Sick Leave and Your Dog

Although I didn’t take PTO or sick leave for my dog, I seriously considered it earlier this week. One of my girls was feeling under the weather. And it made me wonder how many people take sick leave for their dogs. After all, if we consider them family members as most of us do, why shouldn’t we?

The U.S. Department of Commerce would probably not be supportive. Their definition of “family member” includes spouses, children, spouse’s parents, parents, brothers, sisters and their spouses and “anyone related by blood or affinity whose close relationship with the employee’s the equivalent of a family member.”

Do you think your dog should be included in that definition? As I struggled with the question as to whether to take time off for my sick dog, I realized how torn I was.  My dogs are dependent on me and when they are ill, it is my responsibility to nurse and care for them.

A Revealing Study

A new study in the UK showed that 81% of Britain’s owners would risk their jobs and call in sick if Fido was feeling unwell. What was revealing in this study was that only 69% of people would call in sick if they themselves were feeling ill!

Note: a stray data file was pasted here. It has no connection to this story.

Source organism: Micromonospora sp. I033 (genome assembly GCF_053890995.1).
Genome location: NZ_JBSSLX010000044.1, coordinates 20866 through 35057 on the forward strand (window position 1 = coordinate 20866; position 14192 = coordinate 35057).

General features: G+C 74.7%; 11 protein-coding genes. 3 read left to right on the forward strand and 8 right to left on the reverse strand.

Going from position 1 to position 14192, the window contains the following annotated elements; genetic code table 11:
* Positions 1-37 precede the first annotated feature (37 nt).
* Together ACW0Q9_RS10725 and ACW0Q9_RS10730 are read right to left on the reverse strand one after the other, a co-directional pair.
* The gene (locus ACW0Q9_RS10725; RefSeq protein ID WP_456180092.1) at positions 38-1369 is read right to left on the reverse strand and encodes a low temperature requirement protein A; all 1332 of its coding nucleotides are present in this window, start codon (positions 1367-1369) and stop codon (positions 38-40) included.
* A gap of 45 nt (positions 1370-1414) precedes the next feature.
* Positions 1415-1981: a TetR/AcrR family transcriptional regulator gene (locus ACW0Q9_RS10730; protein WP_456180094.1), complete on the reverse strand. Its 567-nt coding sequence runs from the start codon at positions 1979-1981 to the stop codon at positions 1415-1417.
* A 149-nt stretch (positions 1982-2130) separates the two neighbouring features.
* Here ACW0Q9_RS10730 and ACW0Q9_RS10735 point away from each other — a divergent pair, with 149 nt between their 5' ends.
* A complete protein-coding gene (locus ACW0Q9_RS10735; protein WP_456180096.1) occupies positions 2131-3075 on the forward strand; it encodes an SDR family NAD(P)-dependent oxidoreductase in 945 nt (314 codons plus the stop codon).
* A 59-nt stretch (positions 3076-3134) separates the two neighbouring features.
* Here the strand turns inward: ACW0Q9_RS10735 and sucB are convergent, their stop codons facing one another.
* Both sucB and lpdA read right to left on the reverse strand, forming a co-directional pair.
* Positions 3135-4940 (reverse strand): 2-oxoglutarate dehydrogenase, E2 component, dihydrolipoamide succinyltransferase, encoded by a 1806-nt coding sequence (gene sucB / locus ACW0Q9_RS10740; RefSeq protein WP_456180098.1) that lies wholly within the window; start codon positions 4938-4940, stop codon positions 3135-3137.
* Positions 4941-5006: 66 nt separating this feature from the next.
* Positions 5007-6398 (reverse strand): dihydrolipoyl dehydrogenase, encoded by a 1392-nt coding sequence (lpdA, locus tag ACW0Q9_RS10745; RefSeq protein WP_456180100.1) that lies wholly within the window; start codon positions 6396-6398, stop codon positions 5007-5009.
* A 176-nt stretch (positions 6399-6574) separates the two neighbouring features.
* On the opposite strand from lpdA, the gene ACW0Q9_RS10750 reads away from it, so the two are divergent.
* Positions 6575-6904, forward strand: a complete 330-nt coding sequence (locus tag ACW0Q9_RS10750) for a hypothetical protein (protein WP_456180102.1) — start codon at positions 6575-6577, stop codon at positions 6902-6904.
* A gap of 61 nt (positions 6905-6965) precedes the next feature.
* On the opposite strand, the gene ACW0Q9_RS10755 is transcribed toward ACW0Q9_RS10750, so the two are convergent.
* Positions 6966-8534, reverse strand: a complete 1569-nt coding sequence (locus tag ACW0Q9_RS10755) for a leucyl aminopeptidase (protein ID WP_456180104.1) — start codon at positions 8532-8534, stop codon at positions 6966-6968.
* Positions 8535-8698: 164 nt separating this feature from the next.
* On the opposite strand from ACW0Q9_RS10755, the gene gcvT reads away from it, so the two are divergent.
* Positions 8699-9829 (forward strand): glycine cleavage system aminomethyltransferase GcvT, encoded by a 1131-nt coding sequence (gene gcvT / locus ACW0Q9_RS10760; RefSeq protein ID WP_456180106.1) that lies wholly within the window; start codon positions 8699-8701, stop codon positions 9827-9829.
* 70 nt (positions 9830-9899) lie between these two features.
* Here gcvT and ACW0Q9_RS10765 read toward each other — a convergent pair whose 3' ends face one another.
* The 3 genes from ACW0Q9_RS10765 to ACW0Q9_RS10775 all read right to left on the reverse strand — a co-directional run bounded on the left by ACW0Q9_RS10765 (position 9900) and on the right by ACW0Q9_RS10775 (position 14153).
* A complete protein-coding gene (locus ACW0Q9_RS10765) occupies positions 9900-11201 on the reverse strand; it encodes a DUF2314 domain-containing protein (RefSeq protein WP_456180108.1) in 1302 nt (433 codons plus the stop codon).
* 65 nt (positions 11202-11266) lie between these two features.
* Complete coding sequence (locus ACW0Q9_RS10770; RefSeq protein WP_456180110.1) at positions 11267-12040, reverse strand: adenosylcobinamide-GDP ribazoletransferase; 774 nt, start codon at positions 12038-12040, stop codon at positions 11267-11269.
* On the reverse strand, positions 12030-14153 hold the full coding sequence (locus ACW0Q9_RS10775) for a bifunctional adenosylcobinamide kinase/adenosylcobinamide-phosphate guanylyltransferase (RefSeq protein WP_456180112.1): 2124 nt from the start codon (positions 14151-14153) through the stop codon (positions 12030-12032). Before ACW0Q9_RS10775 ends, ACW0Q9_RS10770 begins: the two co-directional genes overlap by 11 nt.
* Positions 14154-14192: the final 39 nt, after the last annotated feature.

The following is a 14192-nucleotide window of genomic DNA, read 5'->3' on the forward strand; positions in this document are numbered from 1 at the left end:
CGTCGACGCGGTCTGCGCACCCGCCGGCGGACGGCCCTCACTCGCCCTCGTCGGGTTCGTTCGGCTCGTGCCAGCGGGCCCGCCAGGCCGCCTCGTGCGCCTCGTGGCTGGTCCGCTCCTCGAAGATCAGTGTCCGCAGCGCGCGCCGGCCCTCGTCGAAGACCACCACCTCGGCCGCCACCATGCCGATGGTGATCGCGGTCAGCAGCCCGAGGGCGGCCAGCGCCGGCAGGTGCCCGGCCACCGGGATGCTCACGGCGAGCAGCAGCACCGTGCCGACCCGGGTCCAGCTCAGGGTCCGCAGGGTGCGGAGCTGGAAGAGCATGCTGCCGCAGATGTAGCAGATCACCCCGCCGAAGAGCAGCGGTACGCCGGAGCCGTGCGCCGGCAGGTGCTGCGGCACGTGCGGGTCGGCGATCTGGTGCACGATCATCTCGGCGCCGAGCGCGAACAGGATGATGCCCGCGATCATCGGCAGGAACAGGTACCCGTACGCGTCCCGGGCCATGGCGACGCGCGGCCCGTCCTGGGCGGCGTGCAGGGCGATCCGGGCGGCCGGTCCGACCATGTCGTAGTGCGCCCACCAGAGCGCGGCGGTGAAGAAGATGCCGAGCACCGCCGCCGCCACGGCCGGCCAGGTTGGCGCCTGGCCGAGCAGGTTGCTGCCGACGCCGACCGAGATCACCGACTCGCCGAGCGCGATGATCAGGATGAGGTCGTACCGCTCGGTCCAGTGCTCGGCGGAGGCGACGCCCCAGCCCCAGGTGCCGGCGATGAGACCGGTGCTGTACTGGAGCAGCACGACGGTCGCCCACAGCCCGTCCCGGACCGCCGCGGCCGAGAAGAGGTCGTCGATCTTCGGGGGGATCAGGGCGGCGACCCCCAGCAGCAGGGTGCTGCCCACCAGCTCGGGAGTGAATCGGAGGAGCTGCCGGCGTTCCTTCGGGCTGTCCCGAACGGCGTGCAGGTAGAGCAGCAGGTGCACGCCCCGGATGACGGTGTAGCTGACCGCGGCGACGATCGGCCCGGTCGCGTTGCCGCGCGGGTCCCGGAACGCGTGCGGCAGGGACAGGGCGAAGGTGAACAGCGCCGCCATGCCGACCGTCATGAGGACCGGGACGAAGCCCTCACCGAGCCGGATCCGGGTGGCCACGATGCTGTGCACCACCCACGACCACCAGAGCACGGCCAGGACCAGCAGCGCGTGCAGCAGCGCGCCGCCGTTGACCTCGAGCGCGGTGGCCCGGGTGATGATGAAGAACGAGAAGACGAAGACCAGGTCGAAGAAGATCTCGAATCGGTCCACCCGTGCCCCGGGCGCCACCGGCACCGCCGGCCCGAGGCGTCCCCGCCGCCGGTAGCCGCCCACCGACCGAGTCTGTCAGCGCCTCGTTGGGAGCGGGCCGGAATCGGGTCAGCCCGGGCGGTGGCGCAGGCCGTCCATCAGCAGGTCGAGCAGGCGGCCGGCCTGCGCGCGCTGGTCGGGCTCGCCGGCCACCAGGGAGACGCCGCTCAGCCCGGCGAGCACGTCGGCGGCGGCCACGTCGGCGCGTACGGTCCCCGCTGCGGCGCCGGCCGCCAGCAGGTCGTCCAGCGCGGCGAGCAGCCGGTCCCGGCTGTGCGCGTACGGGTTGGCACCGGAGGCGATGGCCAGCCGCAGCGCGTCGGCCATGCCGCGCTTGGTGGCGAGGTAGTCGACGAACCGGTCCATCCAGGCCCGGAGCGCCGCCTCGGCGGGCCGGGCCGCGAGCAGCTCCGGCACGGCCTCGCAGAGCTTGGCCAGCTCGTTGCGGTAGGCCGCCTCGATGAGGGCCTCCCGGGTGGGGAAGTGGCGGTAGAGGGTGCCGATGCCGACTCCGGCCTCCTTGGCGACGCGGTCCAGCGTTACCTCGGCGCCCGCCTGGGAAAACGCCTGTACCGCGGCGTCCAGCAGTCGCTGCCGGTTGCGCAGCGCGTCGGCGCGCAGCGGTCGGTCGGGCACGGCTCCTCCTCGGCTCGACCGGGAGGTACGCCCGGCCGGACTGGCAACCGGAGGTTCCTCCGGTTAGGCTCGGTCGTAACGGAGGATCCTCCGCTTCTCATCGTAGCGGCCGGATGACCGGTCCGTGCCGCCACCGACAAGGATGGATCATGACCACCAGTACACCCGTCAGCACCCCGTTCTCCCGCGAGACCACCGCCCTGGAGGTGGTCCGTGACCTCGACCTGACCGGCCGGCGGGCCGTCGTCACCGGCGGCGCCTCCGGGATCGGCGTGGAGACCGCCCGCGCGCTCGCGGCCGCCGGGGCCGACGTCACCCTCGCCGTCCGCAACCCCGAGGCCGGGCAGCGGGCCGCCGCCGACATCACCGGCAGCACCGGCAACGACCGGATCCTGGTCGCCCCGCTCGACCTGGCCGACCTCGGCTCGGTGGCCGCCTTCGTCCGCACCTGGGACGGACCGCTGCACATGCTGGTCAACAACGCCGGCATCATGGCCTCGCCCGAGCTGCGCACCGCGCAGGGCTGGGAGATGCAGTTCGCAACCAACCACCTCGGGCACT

Property, Custody and Visitation

It also made me think about dogs during divorce and the evolving body of law concerning custody of pets and the division of marital property. After all, most people consider their dog a family member and when they are not well and are at home alone it is difficult to concentrate. Courts have been involved in “custody” and “visitation” rights.

Courts have been involved in “custody” and “visitation” rights. But though you may feel strongly that your dog is a “family member” the bottom line is that most courts will consider them “property.”  Typically, if your dog is wrongly killed or harmed, most courts will only award “fair market value.”

Change Is Hard